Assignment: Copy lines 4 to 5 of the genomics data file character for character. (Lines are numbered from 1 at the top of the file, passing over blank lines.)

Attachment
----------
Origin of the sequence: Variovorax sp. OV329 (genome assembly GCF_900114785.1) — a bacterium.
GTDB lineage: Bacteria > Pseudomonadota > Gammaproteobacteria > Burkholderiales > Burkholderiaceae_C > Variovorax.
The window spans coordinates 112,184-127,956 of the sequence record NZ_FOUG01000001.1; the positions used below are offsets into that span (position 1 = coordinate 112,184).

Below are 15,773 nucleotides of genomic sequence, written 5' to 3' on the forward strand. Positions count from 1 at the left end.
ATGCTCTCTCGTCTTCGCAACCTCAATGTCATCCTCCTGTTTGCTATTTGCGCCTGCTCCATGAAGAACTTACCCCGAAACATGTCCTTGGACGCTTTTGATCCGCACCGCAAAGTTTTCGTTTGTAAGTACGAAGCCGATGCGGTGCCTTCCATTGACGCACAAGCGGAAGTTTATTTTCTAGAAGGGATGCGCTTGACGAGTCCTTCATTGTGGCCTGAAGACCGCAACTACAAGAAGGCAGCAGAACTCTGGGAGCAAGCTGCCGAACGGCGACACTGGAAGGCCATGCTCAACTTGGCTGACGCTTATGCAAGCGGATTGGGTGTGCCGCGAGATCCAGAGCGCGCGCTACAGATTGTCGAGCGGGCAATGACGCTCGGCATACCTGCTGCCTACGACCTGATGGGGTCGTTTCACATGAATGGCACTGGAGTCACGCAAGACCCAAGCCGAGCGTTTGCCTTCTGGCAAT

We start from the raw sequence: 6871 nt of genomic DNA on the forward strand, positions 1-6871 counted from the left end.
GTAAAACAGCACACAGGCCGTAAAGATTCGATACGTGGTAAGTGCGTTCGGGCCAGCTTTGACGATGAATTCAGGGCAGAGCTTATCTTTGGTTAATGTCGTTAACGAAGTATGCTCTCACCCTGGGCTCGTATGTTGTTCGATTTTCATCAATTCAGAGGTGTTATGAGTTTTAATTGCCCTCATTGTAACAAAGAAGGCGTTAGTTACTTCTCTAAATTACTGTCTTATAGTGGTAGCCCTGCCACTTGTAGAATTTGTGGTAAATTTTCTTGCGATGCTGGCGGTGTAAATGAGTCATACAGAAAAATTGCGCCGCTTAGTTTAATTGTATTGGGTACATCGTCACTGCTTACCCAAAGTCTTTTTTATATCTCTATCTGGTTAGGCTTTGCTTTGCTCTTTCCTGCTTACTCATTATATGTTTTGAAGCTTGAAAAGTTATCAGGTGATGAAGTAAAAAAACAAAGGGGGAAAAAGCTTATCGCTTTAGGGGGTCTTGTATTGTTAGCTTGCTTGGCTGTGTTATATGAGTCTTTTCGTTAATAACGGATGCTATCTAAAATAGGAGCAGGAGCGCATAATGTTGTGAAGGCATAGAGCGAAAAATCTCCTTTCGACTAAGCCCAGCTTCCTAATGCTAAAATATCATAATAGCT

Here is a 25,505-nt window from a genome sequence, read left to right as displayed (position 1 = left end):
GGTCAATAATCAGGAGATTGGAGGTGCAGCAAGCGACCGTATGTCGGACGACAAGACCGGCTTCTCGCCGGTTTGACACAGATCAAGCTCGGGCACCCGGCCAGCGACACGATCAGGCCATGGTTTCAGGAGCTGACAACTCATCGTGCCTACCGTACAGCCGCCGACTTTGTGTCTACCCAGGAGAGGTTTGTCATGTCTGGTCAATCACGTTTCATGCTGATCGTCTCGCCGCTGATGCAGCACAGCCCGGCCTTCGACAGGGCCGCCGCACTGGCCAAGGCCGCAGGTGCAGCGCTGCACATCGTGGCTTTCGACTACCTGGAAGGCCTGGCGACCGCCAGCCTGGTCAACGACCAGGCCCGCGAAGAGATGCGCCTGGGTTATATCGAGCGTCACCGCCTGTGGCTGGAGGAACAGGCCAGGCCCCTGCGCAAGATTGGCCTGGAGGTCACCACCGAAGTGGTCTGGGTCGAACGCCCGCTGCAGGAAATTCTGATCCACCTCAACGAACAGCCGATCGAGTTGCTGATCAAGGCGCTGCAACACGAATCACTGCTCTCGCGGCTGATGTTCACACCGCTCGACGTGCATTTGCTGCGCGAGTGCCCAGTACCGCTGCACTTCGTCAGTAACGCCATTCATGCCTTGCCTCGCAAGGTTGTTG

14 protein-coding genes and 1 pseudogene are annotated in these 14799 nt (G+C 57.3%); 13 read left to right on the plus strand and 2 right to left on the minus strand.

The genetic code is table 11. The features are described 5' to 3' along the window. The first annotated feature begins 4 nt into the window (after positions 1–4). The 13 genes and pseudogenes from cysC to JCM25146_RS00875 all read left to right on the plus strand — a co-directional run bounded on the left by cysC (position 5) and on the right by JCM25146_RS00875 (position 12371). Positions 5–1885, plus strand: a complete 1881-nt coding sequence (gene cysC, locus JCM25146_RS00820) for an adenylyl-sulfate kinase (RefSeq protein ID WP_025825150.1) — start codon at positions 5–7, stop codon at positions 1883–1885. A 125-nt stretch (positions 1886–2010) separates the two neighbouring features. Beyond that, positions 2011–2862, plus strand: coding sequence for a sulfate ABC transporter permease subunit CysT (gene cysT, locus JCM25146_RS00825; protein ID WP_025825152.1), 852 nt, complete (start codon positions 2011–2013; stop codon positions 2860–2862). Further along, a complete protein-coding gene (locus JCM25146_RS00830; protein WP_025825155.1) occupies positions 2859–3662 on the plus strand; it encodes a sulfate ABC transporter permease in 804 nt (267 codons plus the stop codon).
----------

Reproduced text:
Below are 15,773 nucleotides of genomic sequence, written 5' to 3' on the forward strand. Positions count from 1 at the left end.
ATGCTCTCTCGTCTTCGCAACCTCAATGTCATCCTCCTGTTTGCTATTTGCGCCTGCTCCATGAAGAACTTACCCCGAAACATGTCCTTGGACGCTTTTGATCCGCACCGCAAAGTTTTCGTTTGTAAGTACGAAGCCGATGCGGTGCCTTCCATTGACGCACAAGCGGAAGTTTATTTTCTAGAAGGGATGCGCTTGACGAGTCCTTCATTGTGGCCTGAAGACCGCAACTACAAGAAGGCAGCAGAACTCTGGGAGCAAGCTGCCGAACGGCGACACTGGAAGGCCATGCTCAACTTGGCTGACGCTTATGCAAGCGGATTGGGTGTGCCGCGAGATCCAGAGCGCGCGCTACAGATTGTCGAGCGGGCAATGACGCTCGGCATACCTGCTGCCTACGACCTGATGGGGTCGTTTCACATGAATGGCACTGGAGTCACGCAAGACCCAAGCCGAGCGTTTGCCTTCTGGCAAT